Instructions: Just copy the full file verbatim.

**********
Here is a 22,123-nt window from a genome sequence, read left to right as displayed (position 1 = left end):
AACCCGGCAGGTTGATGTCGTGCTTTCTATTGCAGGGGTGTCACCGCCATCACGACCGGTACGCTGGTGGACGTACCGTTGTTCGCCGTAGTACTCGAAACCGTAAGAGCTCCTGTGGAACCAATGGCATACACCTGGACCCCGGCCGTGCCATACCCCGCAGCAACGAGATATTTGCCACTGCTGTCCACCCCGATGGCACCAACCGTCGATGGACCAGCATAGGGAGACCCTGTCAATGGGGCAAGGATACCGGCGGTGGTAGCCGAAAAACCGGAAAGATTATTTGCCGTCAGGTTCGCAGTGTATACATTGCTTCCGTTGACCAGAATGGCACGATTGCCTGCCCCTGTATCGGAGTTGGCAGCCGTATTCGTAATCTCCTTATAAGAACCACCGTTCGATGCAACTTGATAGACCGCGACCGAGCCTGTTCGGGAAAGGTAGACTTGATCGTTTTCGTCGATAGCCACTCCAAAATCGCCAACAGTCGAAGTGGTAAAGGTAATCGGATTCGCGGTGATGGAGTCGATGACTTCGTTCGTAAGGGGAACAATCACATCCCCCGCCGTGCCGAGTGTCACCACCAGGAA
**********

Here is a 22,123-nt window from a genome sequence, read left to right as displayed (position 1 = left end):
AACCCGGCAGGTTGATGTCGTGCTTTCTATTGCAGGGGTGTCACCGCCATCACGACCGGTACGCTGGTGGACGTACCGTTGTTCGCCGTAGTACTCGAAACCGTAAGAGCTCCTGTGGAACCAATGGCATACACCTGGACCCCGGCCGTGCCATACCCCGCAGCAACGAGATATTTGCCACTGCTGTCCACCCCGATGGCACCAACCGTCGATGGACCAGCATAGGGAGACCCTGTCAATGGGGCAAGGATACCGGCGGTGGTAGCCGAAAAACCGGAAAGATTATTTGCCGTCAGGTTCGCAGTGTATACATTGCTTCCGTTGACCAGAATGGCACGATTGCCTGCCCCTGTATCGGAGTTGGCAGCCGTATTCGTAATCTCCTTATAAGAACCACCGTTCGATGCAACTTGATAGACCGCGACCGAGCCTGTTCGGGAAAGGTAGACTTGATCGTTTTCGTCGATAGCCACTCCAAAATCGCCAACAGTCGAAGTGGTAAAGGTAATCGGATTCGCGGTGATGGAGTCGATGACTTCGTTCGTAAGGGGAACAATCACATCCCCCGCCGTGCCGAGTGTCACCACCAGGAA